Dell has been open about its strategy to buy. "We've been very clear that our intent is to consider strategic acquisitions, primarily in the enterprise solutions and services area that can either complement and expand our capabilities," says spokesperson David Frink. He also says that he's satisfied with Dell's integration of companies they've already bought like Perot, an enterprise solutions service company purchased in September 2009 for $3.9 billion, and EqualLogic, a data storage company purchased in 2007 for $1.4 billion.

So Dell can't afford to go private. But how does it make it going public work? There are a few tough routes it could take:

Dell could buy a series of small companies. "I think they really do want to try to have base hit singles, as opposed to trying to hit the ball out of the park, because if one fails it's not as big of a deal," says Noland. The upside of this method is that Dell will stay well within its operating cash flow and won't have to worry if one of the acquisitions doesn't work. The company has shown some signs that it leans toward this trend. Dell recently bought software-as-a-service company Boomi earlier this month, two months after losing a bid for 3PAR to HP.

However, those base hits will have to add up to runs on the scoreboard to matter. "That type of a strategy is great for companies whose core business is doing well," says Lamba, but Dell needs to work on its core. "When you're having issues in core, that's a long and a hard journey. By the time those acquisitions yield results, competition will have moved too far ahead."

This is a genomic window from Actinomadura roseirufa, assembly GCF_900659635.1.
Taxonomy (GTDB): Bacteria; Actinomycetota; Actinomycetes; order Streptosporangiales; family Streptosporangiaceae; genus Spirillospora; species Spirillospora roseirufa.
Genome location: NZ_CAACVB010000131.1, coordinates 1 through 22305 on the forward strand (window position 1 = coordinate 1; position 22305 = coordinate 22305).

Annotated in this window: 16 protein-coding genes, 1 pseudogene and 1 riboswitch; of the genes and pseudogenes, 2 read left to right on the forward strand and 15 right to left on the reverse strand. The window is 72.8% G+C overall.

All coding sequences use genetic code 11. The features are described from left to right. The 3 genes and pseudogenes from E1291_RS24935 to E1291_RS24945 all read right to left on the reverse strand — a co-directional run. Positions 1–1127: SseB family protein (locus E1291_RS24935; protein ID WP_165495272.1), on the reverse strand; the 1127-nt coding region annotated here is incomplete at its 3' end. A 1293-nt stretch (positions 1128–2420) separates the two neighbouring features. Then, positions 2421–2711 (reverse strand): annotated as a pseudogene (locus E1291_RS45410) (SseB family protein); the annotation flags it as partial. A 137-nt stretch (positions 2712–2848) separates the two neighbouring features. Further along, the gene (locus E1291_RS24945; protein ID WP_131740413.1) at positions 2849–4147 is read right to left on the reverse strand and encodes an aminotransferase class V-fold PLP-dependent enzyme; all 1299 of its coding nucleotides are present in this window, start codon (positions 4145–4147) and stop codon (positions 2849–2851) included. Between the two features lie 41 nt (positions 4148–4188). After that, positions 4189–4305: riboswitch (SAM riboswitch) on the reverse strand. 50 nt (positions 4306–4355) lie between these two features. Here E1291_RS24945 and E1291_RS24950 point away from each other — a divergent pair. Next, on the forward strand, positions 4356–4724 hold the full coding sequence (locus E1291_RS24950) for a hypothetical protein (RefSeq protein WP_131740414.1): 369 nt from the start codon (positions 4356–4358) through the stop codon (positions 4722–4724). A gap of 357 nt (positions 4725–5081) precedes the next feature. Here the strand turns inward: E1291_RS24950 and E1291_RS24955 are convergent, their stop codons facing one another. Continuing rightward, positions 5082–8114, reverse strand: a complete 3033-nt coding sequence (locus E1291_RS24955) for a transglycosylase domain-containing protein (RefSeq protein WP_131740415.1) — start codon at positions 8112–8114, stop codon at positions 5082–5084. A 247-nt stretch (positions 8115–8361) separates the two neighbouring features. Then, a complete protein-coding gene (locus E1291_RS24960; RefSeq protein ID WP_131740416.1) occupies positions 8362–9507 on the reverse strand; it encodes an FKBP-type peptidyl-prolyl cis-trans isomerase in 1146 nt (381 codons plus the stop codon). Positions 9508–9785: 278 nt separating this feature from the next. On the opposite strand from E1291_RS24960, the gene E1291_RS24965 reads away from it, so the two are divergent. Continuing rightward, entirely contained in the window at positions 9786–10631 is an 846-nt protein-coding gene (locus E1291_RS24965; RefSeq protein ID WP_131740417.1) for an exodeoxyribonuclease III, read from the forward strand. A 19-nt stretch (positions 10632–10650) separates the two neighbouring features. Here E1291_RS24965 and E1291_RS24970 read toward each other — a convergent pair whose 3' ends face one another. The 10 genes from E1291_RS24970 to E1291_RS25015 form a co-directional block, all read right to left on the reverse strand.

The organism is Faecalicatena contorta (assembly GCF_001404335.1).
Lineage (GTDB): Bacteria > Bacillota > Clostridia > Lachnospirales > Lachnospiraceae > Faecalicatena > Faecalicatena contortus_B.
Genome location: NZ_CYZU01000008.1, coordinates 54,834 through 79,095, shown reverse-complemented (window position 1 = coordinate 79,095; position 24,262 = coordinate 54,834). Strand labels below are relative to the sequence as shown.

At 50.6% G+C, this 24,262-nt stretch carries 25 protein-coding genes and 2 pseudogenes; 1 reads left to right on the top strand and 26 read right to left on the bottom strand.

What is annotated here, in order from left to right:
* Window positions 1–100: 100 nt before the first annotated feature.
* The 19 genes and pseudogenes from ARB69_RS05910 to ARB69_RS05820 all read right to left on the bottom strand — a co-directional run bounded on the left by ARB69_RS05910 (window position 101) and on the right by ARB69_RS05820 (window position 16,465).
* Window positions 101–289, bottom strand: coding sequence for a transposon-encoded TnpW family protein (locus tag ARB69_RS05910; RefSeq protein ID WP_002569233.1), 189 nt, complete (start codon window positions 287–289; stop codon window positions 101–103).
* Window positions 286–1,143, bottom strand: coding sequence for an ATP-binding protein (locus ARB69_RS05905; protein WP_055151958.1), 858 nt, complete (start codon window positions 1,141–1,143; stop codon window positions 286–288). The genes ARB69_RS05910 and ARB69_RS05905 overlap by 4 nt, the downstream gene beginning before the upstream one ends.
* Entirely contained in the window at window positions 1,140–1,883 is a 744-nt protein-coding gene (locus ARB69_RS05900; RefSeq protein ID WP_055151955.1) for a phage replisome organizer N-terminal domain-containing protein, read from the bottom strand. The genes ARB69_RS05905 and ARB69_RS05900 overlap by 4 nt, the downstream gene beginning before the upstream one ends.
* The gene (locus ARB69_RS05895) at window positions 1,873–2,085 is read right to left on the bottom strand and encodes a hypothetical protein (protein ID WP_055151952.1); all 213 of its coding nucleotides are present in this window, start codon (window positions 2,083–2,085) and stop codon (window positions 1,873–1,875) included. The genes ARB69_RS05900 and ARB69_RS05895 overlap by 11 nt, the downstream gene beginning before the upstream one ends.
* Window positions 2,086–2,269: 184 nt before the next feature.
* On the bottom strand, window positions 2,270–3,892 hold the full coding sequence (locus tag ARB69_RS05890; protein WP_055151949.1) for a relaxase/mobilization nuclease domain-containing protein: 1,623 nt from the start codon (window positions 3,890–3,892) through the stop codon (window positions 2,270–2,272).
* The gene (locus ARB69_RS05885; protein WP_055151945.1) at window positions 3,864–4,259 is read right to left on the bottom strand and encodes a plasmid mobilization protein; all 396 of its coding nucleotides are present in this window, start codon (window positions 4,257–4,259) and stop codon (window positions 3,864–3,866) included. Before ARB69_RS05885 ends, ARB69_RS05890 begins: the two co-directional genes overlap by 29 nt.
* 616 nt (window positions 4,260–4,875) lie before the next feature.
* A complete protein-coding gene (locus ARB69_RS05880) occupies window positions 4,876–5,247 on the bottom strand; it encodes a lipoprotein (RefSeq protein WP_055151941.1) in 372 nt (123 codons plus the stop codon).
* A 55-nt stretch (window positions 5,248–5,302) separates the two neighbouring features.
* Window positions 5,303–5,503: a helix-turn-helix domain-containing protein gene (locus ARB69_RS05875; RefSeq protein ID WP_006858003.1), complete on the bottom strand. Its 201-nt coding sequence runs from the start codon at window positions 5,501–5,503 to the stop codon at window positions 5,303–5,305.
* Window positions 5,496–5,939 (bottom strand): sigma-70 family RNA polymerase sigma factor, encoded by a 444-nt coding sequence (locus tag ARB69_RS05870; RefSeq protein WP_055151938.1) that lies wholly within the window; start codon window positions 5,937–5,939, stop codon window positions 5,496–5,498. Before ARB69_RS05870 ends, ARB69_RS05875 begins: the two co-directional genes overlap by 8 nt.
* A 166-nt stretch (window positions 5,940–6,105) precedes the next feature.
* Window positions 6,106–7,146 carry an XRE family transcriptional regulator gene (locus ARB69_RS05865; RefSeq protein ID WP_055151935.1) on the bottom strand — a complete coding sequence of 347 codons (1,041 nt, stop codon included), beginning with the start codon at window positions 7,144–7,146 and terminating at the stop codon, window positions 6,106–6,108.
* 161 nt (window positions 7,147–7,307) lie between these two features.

Dell could try for one big company-changer. The issue with buying small is that even phenomenally growing small companies still produce revenue that's not material for a giant like Dell. Purchasing or merging with a large company would mean more risk, but it would move growth numbers faster for a company Dell's size.

Of course, buying a company means figuring out what to do with it. "Integration's going to be difficult with companies that are all over the place in different markets in different cultures," Noland says. "It makes it hard for Dell to retain talent, and then to integrate start-ups into a company that's not exactly fun and foosball tables."

Even though the company has emphasized a major shift to enterprise, it shouldn't and can't ignore the PC market, says Lamba. 50% of Dell's revenue comes from PC sales, Dell CFO Gladden said. Enterprise sales are directly tied to the job market, and while unemployment is barely creeping down, Dell is likely to get an outsized share of at least the new-PC component for businesses that are growing.

The takeaway: shareholders hoping for Michael Dell to come in and buy back the company -- and juice the stock in the process -- should probably end their daydreams. The best hope for Dell is to reinvest, not retreat.

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About This Author
Shelley DuBois
Shelley DuBois
Writer - Reporter, Fortune

Shelley DuBois writes on management issues for Fortune.com. Before joining Fortune, she was a producer for National Public Radio's Science Friday and worked for Wired. Shelley has a graduate degree in science, health and environmental reporting from New York University. She lives in Brooklyn.